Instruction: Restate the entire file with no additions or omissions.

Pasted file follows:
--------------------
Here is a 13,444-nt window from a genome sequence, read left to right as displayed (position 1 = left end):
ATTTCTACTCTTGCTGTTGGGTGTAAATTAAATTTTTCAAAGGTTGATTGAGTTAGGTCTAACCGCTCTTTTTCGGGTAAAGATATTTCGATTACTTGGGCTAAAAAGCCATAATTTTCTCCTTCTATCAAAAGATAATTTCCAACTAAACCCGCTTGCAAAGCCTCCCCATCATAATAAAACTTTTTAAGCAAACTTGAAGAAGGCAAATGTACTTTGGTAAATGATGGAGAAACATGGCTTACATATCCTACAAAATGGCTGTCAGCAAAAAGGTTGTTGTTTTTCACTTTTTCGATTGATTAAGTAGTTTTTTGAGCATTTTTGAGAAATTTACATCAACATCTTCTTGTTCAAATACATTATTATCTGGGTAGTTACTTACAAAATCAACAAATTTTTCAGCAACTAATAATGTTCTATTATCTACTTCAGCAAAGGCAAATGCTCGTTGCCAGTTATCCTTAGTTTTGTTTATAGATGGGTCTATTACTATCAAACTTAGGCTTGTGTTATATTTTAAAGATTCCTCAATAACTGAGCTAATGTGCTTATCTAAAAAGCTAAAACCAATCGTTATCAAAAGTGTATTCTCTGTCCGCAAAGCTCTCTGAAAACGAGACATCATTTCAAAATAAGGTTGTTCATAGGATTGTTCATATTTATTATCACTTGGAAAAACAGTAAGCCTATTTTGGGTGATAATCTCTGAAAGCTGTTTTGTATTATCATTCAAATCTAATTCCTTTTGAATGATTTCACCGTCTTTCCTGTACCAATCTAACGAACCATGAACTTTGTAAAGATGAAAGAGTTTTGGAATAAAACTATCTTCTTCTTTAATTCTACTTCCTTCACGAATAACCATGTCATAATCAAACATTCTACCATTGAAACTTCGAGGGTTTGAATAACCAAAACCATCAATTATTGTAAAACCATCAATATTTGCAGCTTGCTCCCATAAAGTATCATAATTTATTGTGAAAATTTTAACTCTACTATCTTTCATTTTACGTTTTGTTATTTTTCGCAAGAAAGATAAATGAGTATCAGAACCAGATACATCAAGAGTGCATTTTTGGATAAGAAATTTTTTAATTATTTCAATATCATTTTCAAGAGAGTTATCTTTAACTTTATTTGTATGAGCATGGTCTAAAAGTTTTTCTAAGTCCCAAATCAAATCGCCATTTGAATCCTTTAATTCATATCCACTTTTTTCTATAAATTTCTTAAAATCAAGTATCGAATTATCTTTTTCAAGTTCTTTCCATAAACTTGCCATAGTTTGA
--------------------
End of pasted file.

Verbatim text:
Here is a 13,444-nt window from a genome sequence, read left to right as displayed (position 1 = left end):
ATTTCTACTCTTGCTGTTGGGTGTAAATTAAATTTTTCAAAGGTTGATTGAGTTAGGTCTAACCGCTCTTTTTCGGGTAAAGATATTTCGATTACTTGGGCTAAAAAGCCATAATTTTCTCCTTCTATCAAAAGATAATTTCCAACTAAACCCGCTTGCAAAGCCTCCCCATCATAATAAAACTTTTTAAGCAAACTTGAAGAAGGCAAATGTACTTTGGTAAATGATGGAGAAACATGGCTTACATATCCTACAAAATGGCTGTCAGCAAAAAGGTTGTTGTTTTTCACTTTTTCGATTGATTAAGTAGTTTTTTGAGCATTTTTGAGAAATTTACATCAACATCTTCTTGTTCAAATACATTATTATCTGGGTAGTTACTTACAAAATCAACAAATTTTTCAGCAACTAATAATGTTCTATTATCTACTTCAGCAAAGGCAAATGCTCGTTGCCAGTTATCCTTAGTTTTGTTTATAGATGGGTCTATTACTATCAAACTTAGGCTTGTGTTATATTTTAAAGATTCCTCAATAACTGAGCTAATGTGCTTATCTAAAAAGCTAAAACCAATCGTTATCAAAAGTGTATTCTCTGTCCGCAAAGCTCTCTGAAAACGAGACATCATTTCAAAATAAGGTTGTTCATAGGATTGTTCATATTTATTATCACTTGGAAAAACAGTAAGCCTATTTTGGGTGATAATCTCTGAAAGCTGTTTTGTATTATCATTCAAATCTAATTCCTTTTGAATGATTTCACCGTCTTTCCTGTACCAATCTAACGAACCATGAACTTTGTAAAGATGAAAGAGTTTTGGAATAAAACTATCTTCTTCTTTAATTCTACTTCCTTCACGAATAACCATGTCATAATCAAACATTCTACCATTGAAACTTCGAGGGTTTGAATAACCAAAACCATCAATTATTGTAAAACCATCAATATTTGCAGCTTGCTCCCATAAAGTATCATAATTTATTGTGAAAATTTTAACTCTACTATCTTTCATTTTACGTTTTGTTATTTTTCGCAAGAAAGATAAATGAGTATCAGAACCAGATACATCAAGAGTGCATTTTTGGATAAGAAATTTTTTAATTATTTCAATATCATTTTCAAGAGAGTTATCTTTAACTTTATTTGTATGAGCATGGTCTAAAAGTTTTTCTAAGTCCCAAATCAAATCGCCATTTGAATCCTTTAATTCATATCCACTTTTTTCTATAAATTTCTTAAAATCAAGTATCGAATTATCTTTTTCAAGTTCTTTCCATAAACTTGCCATAGTTTGA